The inevitable adoption of the breadwinner-homemaker model by these women reflected their lived reality within the wider context of acceptable norms and ideologies on feminine care-giving on the one hand, and employment that offers high rewards but costs more in terms of time on the other. Just as what Goldin calls “greedy work” demands ever-increasing effort and time, the commitments of parenting and familial caring continue, and may become more intense as both children and other adult family members grow older.

As another recent debate on work from home (WFH) and work near home (WNH) continues to unfold in post-Covid-19 urban India, we see educated women grappling with issues that are not so different from what their poorer counterparts in rural and urban India face — the need to simultaneously juggle care for their families with paid work. Why is it that women who are in a position to hire domestic help continue to feel that child care and care of other family members is solely their responsibility and should not or cannot be contracted out?

One of the findings of our study is that in our sample of middle-class women living in and around Delhi, all with degrees, there was a clear preference for sharing child care with others in the family, wherever possible...

A key to understanding this is to be found in a recent study by Sugandha Nagpal and Vanita Viswanath (2023) who discuss how women’s choice of work is influenced by family and community identity. These authors refer to a survey by the Facilitation Services Group (FSG) of 6,600 women of working age from low-income communities across 16 cities in India and note the unwillingness of 89% of the respondents to use paid childcare services. This is not because of affordability but because they do not provide “family like” care. The study found that women have a composite view of their life and have a clear preference for participating in the formal labour force while supporting their family units. This important insight applies to women and families in virtually all income groups.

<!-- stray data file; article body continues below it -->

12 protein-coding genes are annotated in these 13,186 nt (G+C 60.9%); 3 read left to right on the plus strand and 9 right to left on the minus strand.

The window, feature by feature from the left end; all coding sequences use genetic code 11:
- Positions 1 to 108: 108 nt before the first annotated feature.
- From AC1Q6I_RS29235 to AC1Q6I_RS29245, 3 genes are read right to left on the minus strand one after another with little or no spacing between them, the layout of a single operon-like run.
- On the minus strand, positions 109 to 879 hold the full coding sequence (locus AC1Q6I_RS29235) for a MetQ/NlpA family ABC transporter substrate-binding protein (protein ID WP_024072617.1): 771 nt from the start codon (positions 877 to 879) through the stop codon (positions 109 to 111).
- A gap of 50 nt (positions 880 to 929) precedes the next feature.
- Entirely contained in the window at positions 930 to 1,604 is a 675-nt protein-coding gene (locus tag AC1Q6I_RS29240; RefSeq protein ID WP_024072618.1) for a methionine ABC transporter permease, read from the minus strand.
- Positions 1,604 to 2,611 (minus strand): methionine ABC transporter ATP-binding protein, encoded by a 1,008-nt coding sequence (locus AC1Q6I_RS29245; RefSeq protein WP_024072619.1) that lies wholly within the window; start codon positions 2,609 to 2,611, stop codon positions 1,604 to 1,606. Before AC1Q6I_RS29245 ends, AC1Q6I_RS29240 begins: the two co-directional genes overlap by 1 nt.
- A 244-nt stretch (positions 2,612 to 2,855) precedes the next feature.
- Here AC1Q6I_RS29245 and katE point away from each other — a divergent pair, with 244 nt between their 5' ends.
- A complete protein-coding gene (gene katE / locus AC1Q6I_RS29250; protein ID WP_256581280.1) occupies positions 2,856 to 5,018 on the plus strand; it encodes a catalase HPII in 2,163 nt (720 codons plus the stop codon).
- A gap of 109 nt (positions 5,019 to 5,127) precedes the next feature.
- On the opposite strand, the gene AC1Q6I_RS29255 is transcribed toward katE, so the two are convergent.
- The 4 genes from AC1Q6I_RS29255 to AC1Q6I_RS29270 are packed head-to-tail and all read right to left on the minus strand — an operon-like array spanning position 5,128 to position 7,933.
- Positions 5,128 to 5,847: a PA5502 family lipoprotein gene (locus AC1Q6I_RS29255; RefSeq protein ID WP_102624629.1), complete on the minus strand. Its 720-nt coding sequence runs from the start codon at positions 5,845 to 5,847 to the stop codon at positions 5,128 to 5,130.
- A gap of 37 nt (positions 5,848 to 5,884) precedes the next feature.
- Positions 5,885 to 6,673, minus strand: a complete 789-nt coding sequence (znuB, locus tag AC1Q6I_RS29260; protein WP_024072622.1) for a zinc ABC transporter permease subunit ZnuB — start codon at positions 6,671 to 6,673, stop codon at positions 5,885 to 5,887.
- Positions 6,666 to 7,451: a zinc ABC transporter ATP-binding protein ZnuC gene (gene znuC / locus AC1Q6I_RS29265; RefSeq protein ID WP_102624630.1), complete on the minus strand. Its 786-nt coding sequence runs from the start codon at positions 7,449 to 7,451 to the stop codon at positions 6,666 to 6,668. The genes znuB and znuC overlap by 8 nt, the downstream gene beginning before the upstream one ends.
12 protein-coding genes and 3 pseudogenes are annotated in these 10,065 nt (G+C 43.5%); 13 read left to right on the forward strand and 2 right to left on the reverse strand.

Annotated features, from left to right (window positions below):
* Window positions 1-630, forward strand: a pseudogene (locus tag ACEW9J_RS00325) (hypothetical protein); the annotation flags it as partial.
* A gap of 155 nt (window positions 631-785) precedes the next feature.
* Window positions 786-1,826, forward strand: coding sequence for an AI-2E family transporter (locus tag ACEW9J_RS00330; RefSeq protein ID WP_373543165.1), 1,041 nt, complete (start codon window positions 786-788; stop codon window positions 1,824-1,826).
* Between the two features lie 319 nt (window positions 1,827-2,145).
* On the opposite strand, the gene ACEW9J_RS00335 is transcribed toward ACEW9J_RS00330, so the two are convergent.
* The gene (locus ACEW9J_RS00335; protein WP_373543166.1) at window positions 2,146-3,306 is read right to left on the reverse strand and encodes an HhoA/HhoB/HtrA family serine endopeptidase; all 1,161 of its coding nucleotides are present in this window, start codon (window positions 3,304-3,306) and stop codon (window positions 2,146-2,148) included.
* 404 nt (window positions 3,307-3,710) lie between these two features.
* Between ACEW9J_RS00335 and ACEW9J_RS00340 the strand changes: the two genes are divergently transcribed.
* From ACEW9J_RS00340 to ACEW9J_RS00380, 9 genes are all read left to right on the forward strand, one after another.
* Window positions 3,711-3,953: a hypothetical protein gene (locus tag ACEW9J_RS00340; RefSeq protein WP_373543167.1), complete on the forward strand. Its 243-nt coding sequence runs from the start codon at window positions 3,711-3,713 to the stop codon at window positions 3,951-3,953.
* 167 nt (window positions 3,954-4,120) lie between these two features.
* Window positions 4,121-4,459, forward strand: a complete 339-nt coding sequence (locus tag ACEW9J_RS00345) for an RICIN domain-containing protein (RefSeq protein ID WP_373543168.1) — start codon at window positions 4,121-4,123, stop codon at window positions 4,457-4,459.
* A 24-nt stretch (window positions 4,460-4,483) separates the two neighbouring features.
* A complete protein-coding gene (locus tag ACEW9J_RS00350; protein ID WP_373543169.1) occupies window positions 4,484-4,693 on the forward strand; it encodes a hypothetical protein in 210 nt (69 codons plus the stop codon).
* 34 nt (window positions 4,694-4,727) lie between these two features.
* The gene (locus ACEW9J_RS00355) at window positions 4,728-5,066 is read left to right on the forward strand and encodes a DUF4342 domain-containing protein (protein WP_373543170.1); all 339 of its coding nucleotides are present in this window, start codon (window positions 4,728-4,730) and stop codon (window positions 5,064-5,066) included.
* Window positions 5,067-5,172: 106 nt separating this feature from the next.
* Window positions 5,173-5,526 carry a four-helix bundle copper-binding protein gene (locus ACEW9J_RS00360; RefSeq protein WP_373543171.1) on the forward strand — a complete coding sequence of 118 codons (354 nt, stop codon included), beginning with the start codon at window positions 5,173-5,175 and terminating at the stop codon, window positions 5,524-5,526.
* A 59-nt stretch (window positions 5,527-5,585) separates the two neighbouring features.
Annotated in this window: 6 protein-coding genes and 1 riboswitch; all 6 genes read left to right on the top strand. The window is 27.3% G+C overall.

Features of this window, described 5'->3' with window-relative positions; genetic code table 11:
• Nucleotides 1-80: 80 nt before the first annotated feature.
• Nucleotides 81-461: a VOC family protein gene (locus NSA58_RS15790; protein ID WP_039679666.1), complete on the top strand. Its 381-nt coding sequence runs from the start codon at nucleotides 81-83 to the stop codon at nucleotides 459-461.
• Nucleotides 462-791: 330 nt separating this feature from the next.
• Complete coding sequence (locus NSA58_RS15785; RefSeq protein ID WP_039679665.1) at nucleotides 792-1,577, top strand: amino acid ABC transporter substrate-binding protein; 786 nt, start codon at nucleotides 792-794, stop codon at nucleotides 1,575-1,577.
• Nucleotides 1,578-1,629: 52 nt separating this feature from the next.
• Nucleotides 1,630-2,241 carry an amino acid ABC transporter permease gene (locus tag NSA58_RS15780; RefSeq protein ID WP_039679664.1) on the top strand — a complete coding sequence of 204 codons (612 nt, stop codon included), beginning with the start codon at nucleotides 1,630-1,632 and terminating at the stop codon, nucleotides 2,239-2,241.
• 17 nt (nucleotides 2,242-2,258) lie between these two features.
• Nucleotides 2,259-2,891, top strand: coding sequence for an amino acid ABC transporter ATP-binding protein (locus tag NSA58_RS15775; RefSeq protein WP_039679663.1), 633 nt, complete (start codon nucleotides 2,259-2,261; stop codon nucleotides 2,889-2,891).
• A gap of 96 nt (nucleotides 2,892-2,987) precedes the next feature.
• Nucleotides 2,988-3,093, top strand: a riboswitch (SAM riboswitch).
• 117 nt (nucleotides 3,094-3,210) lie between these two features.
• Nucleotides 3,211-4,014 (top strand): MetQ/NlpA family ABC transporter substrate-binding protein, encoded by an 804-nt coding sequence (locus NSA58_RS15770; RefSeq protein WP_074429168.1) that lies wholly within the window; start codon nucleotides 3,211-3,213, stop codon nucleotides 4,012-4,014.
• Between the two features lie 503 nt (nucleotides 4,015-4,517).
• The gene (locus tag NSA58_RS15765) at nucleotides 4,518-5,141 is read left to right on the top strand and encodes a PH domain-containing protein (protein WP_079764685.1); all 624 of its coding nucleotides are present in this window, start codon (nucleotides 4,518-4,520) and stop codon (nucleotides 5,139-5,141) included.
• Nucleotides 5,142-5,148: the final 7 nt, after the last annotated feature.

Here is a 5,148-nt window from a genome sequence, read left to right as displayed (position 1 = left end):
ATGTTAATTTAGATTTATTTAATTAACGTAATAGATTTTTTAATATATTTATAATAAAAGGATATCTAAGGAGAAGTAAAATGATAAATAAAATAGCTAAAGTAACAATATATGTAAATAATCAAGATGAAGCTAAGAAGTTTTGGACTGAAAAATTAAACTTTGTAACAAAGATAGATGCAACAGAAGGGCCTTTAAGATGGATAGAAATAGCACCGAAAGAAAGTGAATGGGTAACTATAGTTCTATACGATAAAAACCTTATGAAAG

Our respondents, college-educated middle-class women in Delhi and the National Capital Region, opted out of jobs and careers, yet many were engaged in part-time, intermittent, or voluntary work, while they hoped to re-enter full-time work later. They did not, however, have the option of regular part-time work, with benefits, as this is not an employment trajectory that has developed so far in India. In the US, Europe, and Japan, the data suggests that a large proportion of working women continue to be in part-time work, and this certainly eased the entry of women into the labour force in the post-World War II period.